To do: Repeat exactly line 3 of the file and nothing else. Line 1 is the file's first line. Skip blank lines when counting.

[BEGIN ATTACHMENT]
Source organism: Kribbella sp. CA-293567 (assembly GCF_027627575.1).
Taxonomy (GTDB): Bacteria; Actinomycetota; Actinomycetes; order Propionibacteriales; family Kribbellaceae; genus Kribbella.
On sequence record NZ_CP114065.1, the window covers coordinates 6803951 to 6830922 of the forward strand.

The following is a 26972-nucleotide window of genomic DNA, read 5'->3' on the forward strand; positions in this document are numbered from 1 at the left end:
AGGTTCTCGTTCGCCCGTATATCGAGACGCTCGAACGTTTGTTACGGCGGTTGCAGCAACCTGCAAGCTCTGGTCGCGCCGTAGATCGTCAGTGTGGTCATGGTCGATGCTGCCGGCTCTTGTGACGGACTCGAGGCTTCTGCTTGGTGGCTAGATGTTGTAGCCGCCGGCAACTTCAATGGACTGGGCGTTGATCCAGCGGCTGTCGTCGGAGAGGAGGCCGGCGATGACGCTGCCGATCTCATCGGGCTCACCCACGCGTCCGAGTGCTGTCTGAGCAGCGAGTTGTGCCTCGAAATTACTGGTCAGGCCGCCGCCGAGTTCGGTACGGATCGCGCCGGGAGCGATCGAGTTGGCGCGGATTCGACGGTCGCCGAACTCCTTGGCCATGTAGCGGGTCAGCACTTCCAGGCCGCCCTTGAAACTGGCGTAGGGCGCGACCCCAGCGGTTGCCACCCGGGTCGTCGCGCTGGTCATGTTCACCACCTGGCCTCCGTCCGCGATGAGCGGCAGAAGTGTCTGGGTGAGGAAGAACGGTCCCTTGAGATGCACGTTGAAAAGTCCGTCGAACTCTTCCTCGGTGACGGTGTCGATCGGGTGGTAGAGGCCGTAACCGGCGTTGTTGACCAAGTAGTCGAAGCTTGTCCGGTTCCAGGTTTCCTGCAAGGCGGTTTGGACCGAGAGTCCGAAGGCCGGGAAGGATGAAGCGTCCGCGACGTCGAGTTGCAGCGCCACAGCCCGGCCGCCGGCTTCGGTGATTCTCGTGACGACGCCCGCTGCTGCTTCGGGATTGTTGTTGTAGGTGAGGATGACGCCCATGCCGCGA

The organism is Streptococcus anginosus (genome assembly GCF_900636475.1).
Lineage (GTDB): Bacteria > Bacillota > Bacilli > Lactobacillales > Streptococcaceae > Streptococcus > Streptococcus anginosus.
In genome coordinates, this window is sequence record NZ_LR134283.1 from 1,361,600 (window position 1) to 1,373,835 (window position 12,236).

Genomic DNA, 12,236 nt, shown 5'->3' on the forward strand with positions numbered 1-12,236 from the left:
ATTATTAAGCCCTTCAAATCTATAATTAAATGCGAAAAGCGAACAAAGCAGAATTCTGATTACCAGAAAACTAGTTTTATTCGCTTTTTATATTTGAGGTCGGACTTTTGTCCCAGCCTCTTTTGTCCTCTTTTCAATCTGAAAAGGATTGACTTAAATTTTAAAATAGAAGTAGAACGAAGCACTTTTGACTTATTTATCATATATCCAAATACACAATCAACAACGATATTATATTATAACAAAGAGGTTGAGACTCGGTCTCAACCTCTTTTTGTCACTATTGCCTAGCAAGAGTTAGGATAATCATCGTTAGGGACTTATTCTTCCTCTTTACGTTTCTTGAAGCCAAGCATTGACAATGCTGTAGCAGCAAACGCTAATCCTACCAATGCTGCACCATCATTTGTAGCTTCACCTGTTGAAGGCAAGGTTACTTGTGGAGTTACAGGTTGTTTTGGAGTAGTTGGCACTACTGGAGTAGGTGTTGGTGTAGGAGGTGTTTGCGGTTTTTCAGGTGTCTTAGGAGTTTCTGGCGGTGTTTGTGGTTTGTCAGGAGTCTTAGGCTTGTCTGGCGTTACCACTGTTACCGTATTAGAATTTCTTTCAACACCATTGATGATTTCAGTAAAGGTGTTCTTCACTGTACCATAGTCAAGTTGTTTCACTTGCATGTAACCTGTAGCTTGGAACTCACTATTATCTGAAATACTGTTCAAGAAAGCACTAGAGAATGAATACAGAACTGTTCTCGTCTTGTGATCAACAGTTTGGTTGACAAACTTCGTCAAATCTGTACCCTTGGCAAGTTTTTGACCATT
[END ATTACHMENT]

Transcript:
On sequence record NZ_CP114065.1, the window covers coordinates 6803951 to 6830922 of the forward strand.